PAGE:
Brett McGurk is the Deputy Assistant Secretary for Iraq and Iran. He speaks to Anderson about the Iraqi Prime Minister's remarks about an alleged threat to subways in the U.S. and France. They also discussed the Iraqi military and its ability to battle ISIS.
With new airstrikes on targets in Syria and Iraq, Friday's Middle Eastern sky was littered with glowing projectiles, as incoming fire exploded near the Syria-Turkey border.
Having spent the evening on the ground, CNN's Phil Black joined "Anderson Cooper 360" with firsthand insight and intel.
Watch the above video as the CNN reporter explains being so close to the action that his photojournalist witnessed ISIS fighters "take casualties, take hits."
Iraqi Prime Minister Haider al-Abadi caused a major stir Thursday, saying his country had uncovered an imminent ISIS plot against subways in New York City and Paris. The State Department tells CNN that Vice President Joe Biden met with Prime Minister Haider al-Abadi and there is "no specific credible threat whatsoever." Should the U.S. be concerned with the prime minister's credibility? Anderson spoke to Brett McGurk, Deputy Assistant Secretary of State for Near Eastern Affairs.
In the Wall Street Journal article, "Deal With Saudis Paved Way for Syrian Airstrikes," written by Adam Entous, he describes how the U.S. talks with Saudi Arabia were actually the linchpin in building the coalition against ISIS in Syria. Anderson is joined by Entous and David Kirkpatrick of the New York Times, each wrote pieces about Saudi Arabia's complex relationship with the United States and with ISIS ideology.
The Department of Homeland Security issued a bulletin to law enforcement across the U.S., warning them to be on the lookout for lone wolf terror attacks. It is difficult to identify who may launch an attack like this. Deborah Feyerick reports on how authorities are working to stop foreign fighters who traveled to places like Syria and Iraq from bringing the fight back home.What can be done to stop foreign fighters?
ISIS has issued orders for the killing of Westerners. Is this sort of instruction what lone wolf terrorists are waiting for? Anderson spoke with Maajid Nawaz, who was once a Muslim extremist and is now the director of the Quilliam Foundation.
It is believed to be the first tweet telling the world that airstrikes began in Syria. Abdulkader Hariri used his Twitter account to break the news going on in the city of Raqqa:
Breaking: Huge explosions shook the city in what might be the beginning of US airstrikes on ISIS HQs in Raqqa
— Abdulkader Hariri (@3bdUlkaed6r) September 23, 2014
After years of civil war, Hariri told Anderson how he knew these airstrikes did not come from the Assad regime.
For years on AC360, we have heard a voice from inside Syria who has described what has been going on there in painstaking detail. His name is Zaidoun, and he has been a passionate activist for the Syrian people who had even been detained by Syria's secret police. Back in 2012, Zaidoun told Anderson that the entire world should be ashamed for not doing anything about the fact that Syrians were being slaughtered by the Assad regime. Tonight he argued that after suffering under Assad and ISIS, Syrians are now suffering under U.S. Tomahawk strikes.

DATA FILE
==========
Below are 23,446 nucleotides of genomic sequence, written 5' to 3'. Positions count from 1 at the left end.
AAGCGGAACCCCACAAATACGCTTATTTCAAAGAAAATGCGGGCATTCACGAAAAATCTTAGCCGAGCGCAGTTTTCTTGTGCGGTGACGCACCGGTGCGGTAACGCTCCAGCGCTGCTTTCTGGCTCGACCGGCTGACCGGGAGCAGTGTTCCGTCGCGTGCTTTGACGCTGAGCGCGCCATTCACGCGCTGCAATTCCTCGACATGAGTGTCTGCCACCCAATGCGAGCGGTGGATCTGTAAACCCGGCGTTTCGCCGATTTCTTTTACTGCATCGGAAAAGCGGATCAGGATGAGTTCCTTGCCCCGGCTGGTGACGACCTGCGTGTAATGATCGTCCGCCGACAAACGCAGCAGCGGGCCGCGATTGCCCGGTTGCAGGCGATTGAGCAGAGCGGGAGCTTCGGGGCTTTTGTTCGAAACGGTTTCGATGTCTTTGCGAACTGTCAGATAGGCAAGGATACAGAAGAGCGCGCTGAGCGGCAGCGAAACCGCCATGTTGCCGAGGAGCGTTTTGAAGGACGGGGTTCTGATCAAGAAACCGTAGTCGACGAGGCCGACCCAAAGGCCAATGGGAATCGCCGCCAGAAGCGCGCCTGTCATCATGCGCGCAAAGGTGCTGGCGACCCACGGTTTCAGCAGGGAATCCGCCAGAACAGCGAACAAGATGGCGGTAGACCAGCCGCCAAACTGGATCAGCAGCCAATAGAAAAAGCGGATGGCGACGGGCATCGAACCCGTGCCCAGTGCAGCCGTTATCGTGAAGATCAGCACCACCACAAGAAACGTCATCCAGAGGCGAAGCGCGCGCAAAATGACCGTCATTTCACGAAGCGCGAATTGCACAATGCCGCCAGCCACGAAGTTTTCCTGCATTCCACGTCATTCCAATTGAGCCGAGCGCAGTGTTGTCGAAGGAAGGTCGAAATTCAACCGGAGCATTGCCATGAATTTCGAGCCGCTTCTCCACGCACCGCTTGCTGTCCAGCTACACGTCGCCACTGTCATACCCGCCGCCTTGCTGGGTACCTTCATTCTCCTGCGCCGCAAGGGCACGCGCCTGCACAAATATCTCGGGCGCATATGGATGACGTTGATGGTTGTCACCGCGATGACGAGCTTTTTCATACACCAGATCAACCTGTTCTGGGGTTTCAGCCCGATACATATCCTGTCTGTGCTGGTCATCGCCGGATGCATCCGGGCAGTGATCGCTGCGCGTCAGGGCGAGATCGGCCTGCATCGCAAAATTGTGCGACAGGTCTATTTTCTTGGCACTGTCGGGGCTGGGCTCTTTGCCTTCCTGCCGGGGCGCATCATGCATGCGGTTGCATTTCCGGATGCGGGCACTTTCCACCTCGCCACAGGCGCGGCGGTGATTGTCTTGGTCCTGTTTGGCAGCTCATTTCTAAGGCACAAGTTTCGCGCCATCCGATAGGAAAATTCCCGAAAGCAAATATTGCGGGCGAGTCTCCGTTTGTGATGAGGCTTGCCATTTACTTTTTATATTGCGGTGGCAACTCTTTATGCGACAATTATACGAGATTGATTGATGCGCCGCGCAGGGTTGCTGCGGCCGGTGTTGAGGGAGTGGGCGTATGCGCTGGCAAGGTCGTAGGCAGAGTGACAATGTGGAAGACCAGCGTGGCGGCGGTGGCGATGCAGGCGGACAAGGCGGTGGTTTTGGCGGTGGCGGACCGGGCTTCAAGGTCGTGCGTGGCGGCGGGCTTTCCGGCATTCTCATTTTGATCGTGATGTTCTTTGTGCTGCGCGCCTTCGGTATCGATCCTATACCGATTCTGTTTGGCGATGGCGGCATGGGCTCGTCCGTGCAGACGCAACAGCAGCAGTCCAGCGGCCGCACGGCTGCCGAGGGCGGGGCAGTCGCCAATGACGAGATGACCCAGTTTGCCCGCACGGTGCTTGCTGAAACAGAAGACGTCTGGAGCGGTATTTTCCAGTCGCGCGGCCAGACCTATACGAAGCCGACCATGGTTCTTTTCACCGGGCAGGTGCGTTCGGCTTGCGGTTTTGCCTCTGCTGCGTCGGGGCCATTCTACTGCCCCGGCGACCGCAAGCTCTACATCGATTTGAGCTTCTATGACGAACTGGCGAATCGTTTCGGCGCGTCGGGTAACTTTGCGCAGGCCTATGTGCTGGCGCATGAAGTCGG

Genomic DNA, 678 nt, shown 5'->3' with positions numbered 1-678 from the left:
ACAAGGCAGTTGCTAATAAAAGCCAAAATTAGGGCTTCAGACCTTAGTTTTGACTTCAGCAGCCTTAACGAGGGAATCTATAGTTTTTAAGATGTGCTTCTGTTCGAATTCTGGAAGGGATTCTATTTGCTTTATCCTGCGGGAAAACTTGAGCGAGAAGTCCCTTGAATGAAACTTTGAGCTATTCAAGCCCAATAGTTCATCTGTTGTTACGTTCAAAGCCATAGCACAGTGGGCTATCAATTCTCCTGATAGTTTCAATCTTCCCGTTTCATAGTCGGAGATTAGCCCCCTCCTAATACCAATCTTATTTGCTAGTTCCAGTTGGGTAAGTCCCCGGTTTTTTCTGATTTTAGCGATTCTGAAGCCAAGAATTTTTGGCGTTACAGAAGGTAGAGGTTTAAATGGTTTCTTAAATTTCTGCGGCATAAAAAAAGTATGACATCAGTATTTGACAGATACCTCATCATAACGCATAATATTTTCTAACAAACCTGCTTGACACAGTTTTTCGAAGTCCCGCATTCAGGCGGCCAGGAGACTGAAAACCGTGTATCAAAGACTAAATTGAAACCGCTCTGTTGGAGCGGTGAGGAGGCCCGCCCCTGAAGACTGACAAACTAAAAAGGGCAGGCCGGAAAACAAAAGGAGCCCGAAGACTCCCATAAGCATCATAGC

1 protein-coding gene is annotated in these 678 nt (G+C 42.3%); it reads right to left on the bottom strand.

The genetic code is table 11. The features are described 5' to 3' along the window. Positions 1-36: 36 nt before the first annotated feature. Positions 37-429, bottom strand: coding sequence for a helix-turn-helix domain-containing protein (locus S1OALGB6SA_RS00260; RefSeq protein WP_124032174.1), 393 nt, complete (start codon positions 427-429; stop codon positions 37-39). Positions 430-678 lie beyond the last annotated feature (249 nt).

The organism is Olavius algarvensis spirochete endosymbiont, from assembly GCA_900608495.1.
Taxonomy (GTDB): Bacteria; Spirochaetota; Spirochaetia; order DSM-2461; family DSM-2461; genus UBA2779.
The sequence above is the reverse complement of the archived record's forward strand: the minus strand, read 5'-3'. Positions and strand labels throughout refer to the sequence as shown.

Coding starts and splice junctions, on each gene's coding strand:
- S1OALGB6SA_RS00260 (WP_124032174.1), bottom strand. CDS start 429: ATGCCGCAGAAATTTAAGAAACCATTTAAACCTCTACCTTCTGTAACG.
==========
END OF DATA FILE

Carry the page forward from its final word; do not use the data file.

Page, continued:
ISIS made its brutality known around the world through a string of disturbing videos. Many Americans are just learning the name of a different group called Khorasan, who is also the target of airstrikes in Syria. Officials say Khorasan has ties to one of al Qaeda's master bomb makers in Yemen and their goal is to launch a terror attack on U.S. targets. Pentagon Press Secretary Rear Admiral John Kirby says the airstrikes have disrupted an imminent Khorasan attack. A U.S. intelligence source says Khorasan was already in the advanced stage of a plot. Pamela Brown has the latest.
Anderson discussed the efforts to neutralize Khorasan and ISIS with President Obama's Counterterrorism and Homeland Security Adviser Lisa Monaco.
U.S. jets began airstrikes in the ISIS stronghold of Raqqa, Syria, early Tuesday the first strikes against the terror group in that country.
US military & partner nation forces have begun striking ISIL targets in Syria using mix of fighters, bombers and Tomahawk missiles.
— Rear Adm. John Kirby (@PentagonPresSec) September 23, 2014
All foreign partners participating in the strikes with the United States are Arab countries, a senior U.S. military official told CNN's Jim Sciutto. Those nations are Bahrain, Saudi Arabia, the United Arab Emirates and Jordan. Anderson has the latest.
Both the House and Senate have voted to approve a measure to train and arm Syrian rebels. President Obama thanked lawmakers, saying the bipartisan support showed Americans were united in the fight against Islamic State militants. Democratic Congresswoman Tulsi Gabbard from Hawaii is also an Iraq war vet and she voted against the measure. She told Anderson that her biggest problem is that "the mission is unclear."
There are serious questions about why the U.S. needs to lead the way in the battle against ISIS. Anderson talked it over with U.S. Ambassador to the U.N. Samantha Power, who said regional powers need to put "skin in the game."
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